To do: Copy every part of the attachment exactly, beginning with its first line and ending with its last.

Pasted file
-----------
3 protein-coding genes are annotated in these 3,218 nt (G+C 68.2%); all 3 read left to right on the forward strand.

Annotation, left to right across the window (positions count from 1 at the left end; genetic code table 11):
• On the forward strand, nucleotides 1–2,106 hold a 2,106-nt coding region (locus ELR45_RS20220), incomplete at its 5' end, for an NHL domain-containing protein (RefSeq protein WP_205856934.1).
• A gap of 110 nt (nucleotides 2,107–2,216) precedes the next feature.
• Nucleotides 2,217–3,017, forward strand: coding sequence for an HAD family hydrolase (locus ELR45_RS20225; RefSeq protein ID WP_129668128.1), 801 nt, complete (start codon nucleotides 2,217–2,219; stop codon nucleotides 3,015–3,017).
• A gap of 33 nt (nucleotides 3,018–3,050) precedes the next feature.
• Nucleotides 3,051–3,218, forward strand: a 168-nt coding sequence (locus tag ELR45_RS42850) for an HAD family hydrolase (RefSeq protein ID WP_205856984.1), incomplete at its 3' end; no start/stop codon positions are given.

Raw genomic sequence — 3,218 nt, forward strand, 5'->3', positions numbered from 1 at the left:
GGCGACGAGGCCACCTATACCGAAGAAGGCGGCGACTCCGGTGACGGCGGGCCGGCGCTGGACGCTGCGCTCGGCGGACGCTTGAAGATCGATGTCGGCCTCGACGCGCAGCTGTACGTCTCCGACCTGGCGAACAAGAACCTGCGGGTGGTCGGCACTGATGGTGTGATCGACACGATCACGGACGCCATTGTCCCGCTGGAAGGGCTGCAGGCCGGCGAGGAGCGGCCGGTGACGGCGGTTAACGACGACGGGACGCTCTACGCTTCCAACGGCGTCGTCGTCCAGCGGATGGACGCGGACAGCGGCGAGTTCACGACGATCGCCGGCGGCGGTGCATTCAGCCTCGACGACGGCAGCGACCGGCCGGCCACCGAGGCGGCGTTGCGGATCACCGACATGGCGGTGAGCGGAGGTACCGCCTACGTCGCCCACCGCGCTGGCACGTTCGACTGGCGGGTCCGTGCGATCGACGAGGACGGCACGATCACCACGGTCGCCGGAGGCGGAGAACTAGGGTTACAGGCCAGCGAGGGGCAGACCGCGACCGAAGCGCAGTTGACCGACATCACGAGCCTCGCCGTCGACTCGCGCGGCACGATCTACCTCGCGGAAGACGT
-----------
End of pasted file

3 protein-coding genes are annotated in these 3,218 nt (G+C 68.2%); all 3 read left to right on the forward strand.

Annotation, left to right across the window (positions count from 1 at the left end; genetic code table 11):
• On the forward strand, nucleotides 1–2,106 hold a 2,106-nt coding region (locus ELR45_RS20220), incomplete at its 5' end, for an NHL domain-containing protein (RefSeq protein WP_205856934.1).
• A gap of 110 nt (nucleotides 2,107–2,216) precedes the next feature.
• Nucleotides 2,217–3,017, forward strand: coding sequence for an HAD family hydrolase (locus ELR45_RS20225; RefSeq protein ID WP_129668128.1), 801 nt, complete (start codon nucleotides 2,217–2,219; stop codon nucleotides 3,015–3,017).
• A gap of 33 nt (nucleotides 3,018–3,050) precedes the next feature.
• Nucleotides 3,051–3,218, forward strand: a 168-nt coding sequence (locus tag ELR45_RS42850) for an HAD family hydrolase (RefSeq protein ID WP_205856984.1), incomplete at its 3' end; no start/stop codon positions are given.

Raw genomic sequence — 3,218 nt, forward strand, 5'->3', positions numbered from 1 at the left:
GGCGACGAGGCCACCTATACCGAAGAAGGCGGCGACTCCGGTGACGGCGGGCCGGCGCTGGACGCTGCGCTCGGCGGACGCTTGAAGATCGATGTCGGCCTCGACGCGCAGCTGTACGTCTCCGACCTGGCGAACAAGAACCTGCGGGTGGTCGGCACTGATGGTGTGATCGACACGATCACGGACGCCATTGTCCCGCTGGAAGGGCTGCAGGCCGGCGAGGAGCGGCCGGTGACGGCGGTTAACGACGACGGGACGCTCTACGCTTCCAACGGCGTCGTCGTCCAGCGGATGGACGCGGACAGCGGCGAGTTCACGACGATCGCCGGCGGCGGTGCATTCAGCCTCGACGACGGCAGCGACCGGCCGGCCACCGAGGCGGCGTTGCGGATCACCGACATGGCGGTGAGCGGAGGTACCGCCTACGTCGCCCACCGCGCTGGCACGTTCGACTGGCGGGTCCGTGCGATCGACGAGGACGGCACGATCACCACGGTCGCCGGAGGCGGAGAACTAGGGTTACAGGCCAGCGAGGGGCAGACCGCGACCGAAGCGCAGTTGACCGACATCACGAGCCTCGCCGTCGACTCGCGCGGCACGATCTACCTCGCGGAAGACGT